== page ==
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Rights Groups to End Contacts With Russia in Chechnya


MOSCOW — Human rights groups announced Friday that they are ending an ongoing "dialogue" with Russian security and military officials in Chechnya, charging that promises to curtail human rights abuses and identify those responsible have been ignored.

Representatives of the two main groups, Memorial and the Moscow Helsinki Committee, said they will continue to monitor abuses in the republic but not participate in meetings with government, military and police officials because the talks have been proven largely futile.

Lyudmila Alekseyeva, chairwoman of the Helsinki group, told a news conference here that it was a "difficult and sad" decision to give up the contacts, which grew out of a summit in November between officials and representatives of nongovernmental groups.

"But to continue these fruitless discussions would have been even more difficult," she said. "Human rights organizations would have been used as a smoke screen behind which lawlessness would take place."

Russia's presidential information office issued a statement saying the decision was unfortunate.

"The federal authorities receive the decision ... to end negotiating activities in Chechnya with regret," the statement said. "In our opinion, the coordination between the authorities and the NGOs was developing well."

Russian army and police troops entered Chechnya in late 1999 to subdue the rebel republic, which had long been seeking independence from the Russian Federation. About 80,000 troops remain, unable to fully quell a stubborn insurgency and frequently accused of extrajudicial killings and other human rights abuses. The Kremlin has said that when crimes are uncovered the perpetrators are to be punished.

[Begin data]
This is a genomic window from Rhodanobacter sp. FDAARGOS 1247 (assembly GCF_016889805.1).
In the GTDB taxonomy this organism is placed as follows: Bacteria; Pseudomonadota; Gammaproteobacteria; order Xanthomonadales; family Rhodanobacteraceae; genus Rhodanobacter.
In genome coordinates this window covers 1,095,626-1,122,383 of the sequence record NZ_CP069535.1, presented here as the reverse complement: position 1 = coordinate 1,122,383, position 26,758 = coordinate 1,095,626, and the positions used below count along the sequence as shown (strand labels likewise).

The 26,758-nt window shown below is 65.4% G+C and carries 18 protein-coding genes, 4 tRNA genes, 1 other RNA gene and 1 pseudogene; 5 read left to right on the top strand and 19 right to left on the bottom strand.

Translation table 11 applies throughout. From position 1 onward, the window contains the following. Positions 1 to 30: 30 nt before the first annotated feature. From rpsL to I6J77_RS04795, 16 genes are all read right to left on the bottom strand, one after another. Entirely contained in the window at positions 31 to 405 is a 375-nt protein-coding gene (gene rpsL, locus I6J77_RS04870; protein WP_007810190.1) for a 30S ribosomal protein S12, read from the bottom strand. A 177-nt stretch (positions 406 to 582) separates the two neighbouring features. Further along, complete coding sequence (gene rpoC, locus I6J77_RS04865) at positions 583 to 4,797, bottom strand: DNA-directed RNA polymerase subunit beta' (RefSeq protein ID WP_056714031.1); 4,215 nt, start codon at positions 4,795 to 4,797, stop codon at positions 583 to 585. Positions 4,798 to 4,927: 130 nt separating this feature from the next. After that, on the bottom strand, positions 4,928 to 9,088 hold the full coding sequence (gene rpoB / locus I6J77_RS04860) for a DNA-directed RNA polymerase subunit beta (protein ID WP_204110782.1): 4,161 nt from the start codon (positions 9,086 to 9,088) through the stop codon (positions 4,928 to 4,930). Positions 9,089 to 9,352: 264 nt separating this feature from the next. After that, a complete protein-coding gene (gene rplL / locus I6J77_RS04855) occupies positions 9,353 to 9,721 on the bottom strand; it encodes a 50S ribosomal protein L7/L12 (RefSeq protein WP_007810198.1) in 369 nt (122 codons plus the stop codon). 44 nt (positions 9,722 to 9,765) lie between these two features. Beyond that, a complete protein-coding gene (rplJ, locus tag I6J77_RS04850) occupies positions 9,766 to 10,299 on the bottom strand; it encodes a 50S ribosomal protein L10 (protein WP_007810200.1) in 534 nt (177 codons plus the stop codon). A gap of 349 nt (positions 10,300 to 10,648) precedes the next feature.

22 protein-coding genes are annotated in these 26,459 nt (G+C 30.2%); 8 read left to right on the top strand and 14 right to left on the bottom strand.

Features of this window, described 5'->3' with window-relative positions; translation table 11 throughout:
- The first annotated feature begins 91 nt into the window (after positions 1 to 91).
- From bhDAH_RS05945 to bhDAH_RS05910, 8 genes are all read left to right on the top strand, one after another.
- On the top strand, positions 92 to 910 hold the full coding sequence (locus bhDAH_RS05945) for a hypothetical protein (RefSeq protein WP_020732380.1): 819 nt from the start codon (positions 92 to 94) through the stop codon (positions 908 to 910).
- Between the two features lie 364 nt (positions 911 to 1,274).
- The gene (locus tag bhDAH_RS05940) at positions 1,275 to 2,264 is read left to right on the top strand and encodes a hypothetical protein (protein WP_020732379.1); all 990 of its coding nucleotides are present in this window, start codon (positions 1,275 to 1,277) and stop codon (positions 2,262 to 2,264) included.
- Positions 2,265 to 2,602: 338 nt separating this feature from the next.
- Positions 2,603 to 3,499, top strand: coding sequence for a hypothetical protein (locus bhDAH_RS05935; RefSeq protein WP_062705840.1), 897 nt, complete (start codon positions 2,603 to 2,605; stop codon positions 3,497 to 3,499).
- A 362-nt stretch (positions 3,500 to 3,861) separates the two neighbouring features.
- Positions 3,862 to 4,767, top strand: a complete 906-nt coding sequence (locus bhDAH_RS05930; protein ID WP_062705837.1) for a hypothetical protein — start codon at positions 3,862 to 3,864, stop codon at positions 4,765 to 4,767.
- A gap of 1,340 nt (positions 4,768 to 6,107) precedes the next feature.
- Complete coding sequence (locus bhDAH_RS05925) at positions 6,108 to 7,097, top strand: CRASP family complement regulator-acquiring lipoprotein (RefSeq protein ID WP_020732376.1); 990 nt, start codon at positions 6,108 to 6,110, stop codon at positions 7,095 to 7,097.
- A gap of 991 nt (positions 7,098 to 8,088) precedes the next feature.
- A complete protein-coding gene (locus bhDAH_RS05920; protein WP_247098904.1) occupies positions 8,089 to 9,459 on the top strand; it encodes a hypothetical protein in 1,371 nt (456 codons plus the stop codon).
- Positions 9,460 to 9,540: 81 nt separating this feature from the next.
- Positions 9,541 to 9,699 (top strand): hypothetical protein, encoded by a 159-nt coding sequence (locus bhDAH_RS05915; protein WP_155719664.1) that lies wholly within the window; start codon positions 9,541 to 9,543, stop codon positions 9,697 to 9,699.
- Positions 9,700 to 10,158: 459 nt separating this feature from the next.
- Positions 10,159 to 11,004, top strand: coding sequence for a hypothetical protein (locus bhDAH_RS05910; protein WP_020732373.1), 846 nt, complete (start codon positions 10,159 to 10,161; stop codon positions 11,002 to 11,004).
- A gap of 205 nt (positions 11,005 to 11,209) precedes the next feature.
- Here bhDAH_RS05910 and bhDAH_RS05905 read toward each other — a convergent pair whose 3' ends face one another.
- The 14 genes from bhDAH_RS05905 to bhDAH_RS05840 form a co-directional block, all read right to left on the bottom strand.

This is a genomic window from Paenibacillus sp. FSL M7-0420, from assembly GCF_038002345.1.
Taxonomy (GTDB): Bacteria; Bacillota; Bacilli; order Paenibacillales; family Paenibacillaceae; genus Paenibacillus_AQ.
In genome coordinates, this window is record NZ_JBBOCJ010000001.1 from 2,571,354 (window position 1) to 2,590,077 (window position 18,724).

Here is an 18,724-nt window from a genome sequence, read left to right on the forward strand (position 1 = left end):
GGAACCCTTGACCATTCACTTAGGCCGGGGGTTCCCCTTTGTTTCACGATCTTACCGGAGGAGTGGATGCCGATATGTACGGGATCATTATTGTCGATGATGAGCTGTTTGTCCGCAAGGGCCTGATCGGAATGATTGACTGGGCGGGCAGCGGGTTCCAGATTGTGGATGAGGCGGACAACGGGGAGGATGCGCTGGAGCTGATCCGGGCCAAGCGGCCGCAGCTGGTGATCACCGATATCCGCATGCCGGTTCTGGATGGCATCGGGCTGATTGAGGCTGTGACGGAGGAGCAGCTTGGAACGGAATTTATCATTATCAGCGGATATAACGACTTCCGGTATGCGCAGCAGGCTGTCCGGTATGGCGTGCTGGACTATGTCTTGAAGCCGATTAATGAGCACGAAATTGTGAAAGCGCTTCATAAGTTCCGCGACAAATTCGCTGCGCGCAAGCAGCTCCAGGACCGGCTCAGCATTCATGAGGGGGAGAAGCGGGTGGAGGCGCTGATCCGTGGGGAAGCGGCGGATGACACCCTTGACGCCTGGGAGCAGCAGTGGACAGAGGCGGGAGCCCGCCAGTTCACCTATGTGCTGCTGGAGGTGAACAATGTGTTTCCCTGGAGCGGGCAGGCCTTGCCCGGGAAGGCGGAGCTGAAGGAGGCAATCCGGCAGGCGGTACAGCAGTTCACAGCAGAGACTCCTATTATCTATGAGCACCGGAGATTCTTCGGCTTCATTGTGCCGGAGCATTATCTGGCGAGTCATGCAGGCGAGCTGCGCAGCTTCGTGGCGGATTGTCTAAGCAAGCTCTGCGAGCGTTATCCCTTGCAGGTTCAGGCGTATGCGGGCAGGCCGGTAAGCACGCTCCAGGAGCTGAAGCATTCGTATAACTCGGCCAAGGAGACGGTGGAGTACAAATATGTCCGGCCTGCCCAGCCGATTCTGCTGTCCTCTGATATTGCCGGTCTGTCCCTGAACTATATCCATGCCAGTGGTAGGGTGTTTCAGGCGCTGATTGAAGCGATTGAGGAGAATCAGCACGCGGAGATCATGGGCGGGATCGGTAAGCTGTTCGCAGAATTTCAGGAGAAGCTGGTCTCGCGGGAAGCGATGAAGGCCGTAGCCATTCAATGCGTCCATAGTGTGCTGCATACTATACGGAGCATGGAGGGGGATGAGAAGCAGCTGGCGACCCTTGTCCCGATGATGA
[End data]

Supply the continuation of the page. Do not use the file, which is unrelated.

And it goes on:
On Friday, President Vladimir V. Putin named an ethnic Chechen economist who had been working as an advisor to the lower house of the Russian parliament as his human rights envoy for the republic.

The envoy indicated that he would be balanced in his assessments and even displayed some sympathy for the security forces. "We should be mindful of how heavy the burden is on Russian troops in Chechnya," said Abdul-Khakim Sultygov.

Human rights activists said they were not optimistic that Sultygov would be more successful in protecting Chechen civilians than his predecessor, Vladimir A. Kalamanov, a respected diplomat who held the post for two years.

Both the government and the human rights groups agreed that the main achievement of the dialogue between the government and the rights groups was the issuance March 27 of the so-called Order 80.

It required troops in Chechnya carrying out zachistki, or cleanup operations, to have visible numbers on their armored vehicles; to identify themselves when conducting searches; and to give local authorities a list of names and reasons whenever terrorist suspects are taken away, including stating where they will be held. In exchange, local administrators were obliged to sign a statement confirming that the zachistki were carried out properly.

In practice, said Tatyana I. Kasatkina, executive director of Memorial, Order 80 was ignored except for its last provision. "Local administrators, at gunpoint, have been intimidated into signing those papers for the military," she said.

In the meantime, "hundreds of cases started against the military for human rights violations remain indefinitely suspended because the guilty parties can't be established," she said.

Despite the withdrawal from dialogue, Kasatkina says Memorial will continue its human rights work in Chechnya.

Memorial issued a report Friday on an anti-rebel purge in the village of Chechen-Aul, near the Chechen capital, Grozny, that it said took place June 11-24.

According to the report, soldiers did not introduce themselves as they searched the village and entered homes. Initially, the searches went smoothly, but later groups of servicemen behaved with increasing roughness toward the population, it said.

Memorial said that, according to its information, "the most serious violations" of Russian law and Order 80 occurred.

It attached a list naming 12 residents said to have been killed. In addition, the group said, three unidentified bodies were found on the village outskirts and two men were blown up inside a deserted house.

Prisoners were in some cases abused, the report said. Memorial cited a disabled man, Nurdi Dakayev, who it said was taken away June 19 and tortured.

When Dakayev's body was returned to relatives June 21, a hand was missing, the report said. Another body was returned to relatives headless, the Memorial report asserted.


Sergei L. Loiko of The Times' Moscow Bureau contributed to this report.

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